Photo: Bilal Falah and Adel Elaraby at the Cannes Film Festival May 26, 2022.

‘Batgirl’ directors say they’re ‘sad’ after movie suspension

The directors of the superhero movie “Batgirl” said Wednesday they are “sad and shocked” that Warner Bros. will halt their movie rather than release it in theaters or distribute it to streaming service HBO Max — a rare decision from a major studio.

The film was expected to start sometime this year.

“We still don’t believe it,” Adel Elaraby and Bilal Falah said in a joint Instagram post.

“As directors, it is vital that our work is shown to audiences, and while the film is far from finished, we hope that fans around the world will have the opportunity to see the final film and embrace it for themselves. Perhaps one day, God willing.”

The movie “Batgirl”, which had a budget of about $90 million, starred Leslie Grace (In the Heights) and supporting performances by Michael Keaton (reprising the role of Batman), JK Simmons and Brendan Fraser.

Grace addressed the situation in an Instagram post on Wednesday night, writing in part: “I am proud of the love, hard work and intent that all the amazing cast and hardworking crew have put into this film over the course of 7 months in Scotland.”

Arby and Falah previously co-directed the action scene “Bad Boys for Life” and oversaw episodes of the Disney+ streaming series “Mrs. Marvel.”

Warner Bros. He did not immediately respond to a request for comment, but a spokesperson told The Associated Press in a statement that “the decision not to release Batgirl reflects the strategic shift of our leadership as it relates to DC Universe and HBO Max.”

The spokeswoman added that Grace is an “incredibly talented actress and this decision is not a reflection of her performance.” (WarnerMedia is the parent company of Warner Bros. Pictures and HBO Max.)

Hollywood studios never bury movies that don’t meet creative or financial expectations. In most cases, the film in question is sold to the streaming service or quietly dropped in theaters without a marketing campaign.

“Batgirl” was sent into production before WarnerMedia merged with Discovery Inc. , a company best known for a host of cable channels such as Food Network and HGTV.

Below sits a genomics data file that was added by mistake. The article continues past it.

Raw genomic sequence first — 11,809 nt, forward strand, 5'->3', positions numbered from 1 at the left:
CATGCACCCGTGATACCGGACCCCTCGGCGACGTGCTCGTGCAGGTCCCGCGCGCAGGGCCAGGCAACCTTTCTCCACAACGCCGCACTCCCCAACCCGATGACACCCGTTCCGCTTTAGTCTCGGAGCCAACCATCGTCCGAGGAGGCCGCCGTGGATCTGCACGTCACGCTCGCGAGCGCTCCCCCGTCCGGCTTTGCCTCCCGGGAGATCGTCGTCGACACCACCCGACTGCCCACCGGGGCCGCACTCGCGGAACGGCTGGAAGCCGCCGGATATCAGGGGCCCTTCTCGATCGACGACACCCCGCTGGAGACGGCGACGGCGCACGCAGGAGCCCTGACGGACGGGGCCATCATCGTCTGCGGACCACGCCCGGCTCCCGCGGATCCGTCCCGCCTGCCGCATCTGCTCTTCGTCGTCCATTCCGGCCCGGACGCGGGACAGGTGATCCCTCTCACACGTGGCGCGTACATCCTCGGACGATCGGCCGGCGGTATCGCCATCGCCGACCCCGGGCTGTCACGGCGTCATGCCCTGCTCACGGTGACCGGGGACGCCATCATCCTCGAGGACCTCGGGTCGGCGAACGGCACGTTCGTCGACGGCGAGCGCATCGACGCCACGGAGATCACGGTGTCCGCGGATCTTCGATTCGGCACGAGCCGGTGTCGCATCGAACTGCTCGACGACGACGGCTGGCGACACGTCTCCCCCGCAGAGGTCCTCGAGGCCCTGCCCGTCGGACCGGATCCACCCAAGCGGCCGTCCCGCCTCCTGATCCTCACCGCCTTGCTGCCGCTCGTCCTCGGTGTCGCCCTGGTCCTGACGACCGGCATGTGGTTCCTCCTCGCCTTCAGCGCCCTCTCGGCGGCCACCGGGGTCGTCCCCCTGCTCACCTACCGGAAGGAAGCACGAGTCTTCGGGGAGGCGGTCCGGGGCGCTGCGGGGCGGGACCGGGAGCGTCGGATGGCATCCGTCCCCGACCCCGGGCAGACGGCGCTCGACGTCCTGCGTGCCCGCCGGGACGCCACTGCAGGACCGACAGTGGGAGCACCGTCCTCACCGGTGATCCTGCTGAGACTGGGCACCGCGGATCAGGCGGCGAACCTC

David Zaslav, president of the joint multimedia conglomerate, could announce broader changes during an earnings call Thursday afternoon, including a consolidated version of HBO Max and Discovery+. Industry insiders are said to be concerned about layoffs and other cuts.

Zaslav’s vision for the company appears to be very different from that of former CEO, Jason Keeler, who invested heavily in live broadcasting and, during the height of the pandemic, set up simultaneous live-streaming and stage shows for films like “Dune” and “King Richard”. “

Bilal Falah and Adel Al-Arabi at the Cannes Film Festival, May 26, 2022.Dominic Chariot / WireImage

“Batgirl” was part of the slate of projects produced exclusively for HBO Max. Six other films made under these terms, including Anne Hathaway’s fantasy The Witches and Seth Rogen’s comedy An American Pickle, appear to have been removed from the platform in recent days.

Warner Bros. also canceled Plans to release the sequel animated movie Scoop!: Holiday Hunt. Tony Cervon, the film’s producer and writer, confirmed in one of his Instagram posts that the project “practically finished and turned out beautifully. I don’t feel sad.”

The films set in the DC Comics universe were a commercial and critical mixed bag. Wonder Woman (2017) grabbed the box office and received strong reviews, while Batman v Superman: Dawn of Justice (2016) and the original Suicide Squad (2016) drew largely negative reviews.

Elaraby and Falah wrote in their Instagram post on Wednesday that it is “a privilege and an honor to be a part of [DC film franchise]Even if it was for a short while. Batgirl for life.”

Leave a Comment

Your email address will not be published.